www.audiosemantics.de
    I have been away for quite a while. A few years ago I sold my KPA and since then played my own small tube amp with a Bad Cat Unleash. Now I am back because the DI-profile that I made from my amp sounds very much convincing to me.

  • ... and just to remember you guys, that the OP was talking about a 1.5ms difference between 2 devices.


    @OP: I wouldn't bet a single cent on any latency improvements in the current KPA. It's simply not possible without a hardware upgrade. Limited processing power, high internal sample rate, pretty complex DSP ... no room for the improvements you're asking for. ;)

  • Quote by hand: Froschn That test is superb...as long as someone else is controlling the delay amount and you as the guitarist are blind to how much delay is actually happening. I'd bet no one (or very, very few) would detect anything up until around the 7ms+ mark.


    Quote end.




    Never tried that test with a 3rd person that controlled the time parameter. I fully trust in the placebo effect :-)


    Glad you had fun with the delay!

  • @OP: I wouldn't bet a single cent on any latency improvements in the current KPA. It's simply not possible without a hardware upgrade. Limited processing power, high internal sample rate, pretty complex DSP ... no room for the improvements you're asking for. ;)

    Why? I think its posible, when we can have all the effects on at the same time and 6 super fast harmoniser at the same time. Would be cool to have a latency paramether like the soundcards have, going to 1.5.ms. :)

  • About latencies in DAWs and audio interfaces:
    When you set the buffer size to a certain number of samples, the latency will be at least double as long, AD and DA not included.


    Explaination:
    When you have set the buffer size to 64 samples, they will all processed in one block.
    Thr process will start, when the last (!) sample has arrived from the input.
    The process will take up to 64 samples duration.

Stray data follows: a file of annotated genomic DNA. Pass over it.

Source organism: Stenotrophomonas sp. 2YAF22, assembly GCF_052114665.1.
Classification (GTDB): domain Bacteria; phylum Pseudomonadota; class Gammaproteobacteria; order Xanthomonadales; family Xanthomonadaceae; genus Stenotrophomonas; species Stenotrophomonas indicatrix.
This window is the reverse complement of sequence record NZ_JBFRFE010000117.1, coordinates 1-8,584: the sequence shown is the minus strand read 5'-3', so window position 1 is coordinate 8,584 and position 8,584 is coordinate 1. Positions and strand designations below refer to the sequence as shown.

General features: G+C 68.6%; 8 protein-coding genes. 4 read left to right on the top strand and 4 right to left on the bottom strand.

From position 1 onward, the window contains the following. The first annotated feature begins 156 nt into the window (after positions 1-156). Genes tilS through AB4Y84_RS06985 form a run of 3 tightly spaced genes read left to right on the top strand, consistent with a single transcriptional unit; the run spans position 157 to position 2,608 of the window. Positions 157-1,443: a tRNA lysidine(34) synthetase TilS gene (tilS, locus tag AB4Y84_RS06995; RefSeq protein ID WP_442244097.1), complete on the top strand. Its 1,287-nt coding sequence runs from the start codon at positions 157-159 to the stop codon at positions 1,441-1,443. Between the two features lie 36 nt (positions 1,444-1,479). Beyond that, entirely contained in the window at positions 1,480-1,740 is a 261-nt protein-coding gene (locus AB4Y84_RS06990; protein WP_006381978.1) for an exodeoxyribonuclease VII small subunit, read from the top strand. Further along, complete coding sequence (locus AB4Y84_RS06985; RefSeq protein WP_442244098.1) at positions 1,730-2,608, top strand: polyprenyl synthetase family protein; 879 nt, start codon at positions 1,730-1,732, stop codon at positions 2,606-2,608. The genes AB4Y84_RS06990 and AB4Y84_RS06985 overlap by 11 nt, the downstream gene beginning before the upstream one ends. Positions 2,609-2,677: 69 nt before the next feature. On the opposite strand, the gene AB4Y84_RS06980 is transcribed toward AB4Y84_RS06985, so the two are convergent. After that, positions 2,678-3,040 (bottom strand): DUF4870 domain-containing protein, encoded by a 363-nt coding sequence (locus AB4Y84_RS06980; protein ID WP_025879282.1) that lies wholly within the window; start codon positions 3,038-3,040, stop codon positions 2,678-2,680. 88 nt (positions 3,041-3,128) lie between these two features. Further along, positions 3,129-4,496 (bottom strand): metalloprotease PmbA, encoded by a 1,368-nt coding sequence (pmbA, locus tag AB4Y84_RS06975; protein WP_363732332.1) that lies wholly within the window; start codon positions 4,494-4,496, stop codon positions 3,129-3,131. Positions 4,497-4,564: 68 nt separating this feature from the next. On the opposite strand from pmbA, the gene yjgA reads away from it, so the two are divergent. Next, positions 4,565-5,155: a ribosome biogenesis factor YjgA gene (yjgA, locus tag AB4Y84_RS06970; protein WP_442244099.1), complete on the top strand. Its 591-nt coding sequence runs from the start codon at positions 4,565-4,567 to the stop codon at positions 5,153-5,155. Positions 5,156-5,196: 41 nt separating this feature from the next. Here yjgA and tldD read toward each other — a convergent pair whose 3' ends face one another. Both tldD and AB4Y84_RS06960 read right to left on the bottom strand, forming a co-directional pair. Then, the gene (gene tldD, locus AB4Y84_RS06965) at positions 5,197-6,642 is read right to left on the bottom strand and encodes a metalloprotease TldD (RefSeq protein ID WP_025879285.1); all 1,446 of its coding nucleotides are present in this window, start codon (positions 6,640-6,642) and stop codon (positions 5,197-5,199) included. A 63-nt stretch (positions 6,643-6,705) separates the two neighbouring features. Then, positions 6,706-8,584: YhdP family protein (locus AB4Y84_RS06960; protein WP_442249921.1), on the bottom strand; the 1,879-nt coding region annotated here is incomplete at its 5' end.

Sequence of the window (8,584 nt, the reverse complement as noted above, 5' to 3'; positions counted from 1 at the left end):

In the meantime the next 64 samples from the input are received and buffered (sic!)
    The first sample of the block in question will not be sent to the output before the whole block is calculated.


    I don't have the full picture, but I was told that by several reasons even more buffers are in the chain.


    The buffer size does not necessarily guide to the true latency of a DAW or audio interface.
    Does anybody have links to real latency measurements?

  • What it seems to me has to be said, is that the latency setting in a soundcard doesn't serve the purpose of lowering it, but rather raising it when the system can't get far enough to process all the data. Otherwise, all the cards would just be gifted with the smallest possible buffer, for the lowest possible latency.
    IOW, raising the buffer gives the system time enough to process the data, somehow smoothing the need for a "real time" processing (i.e., each frame by one).


    So the point is not how small the least latency value is in the software, but how low you can afford to set it given a certain system.

  • If you like to have true latency measurement, then you'll need some reference signal like a PING in networking or timecode in broadcast video: Problem here is, that these run through a given system unaltered, so they are easy to detect and measure.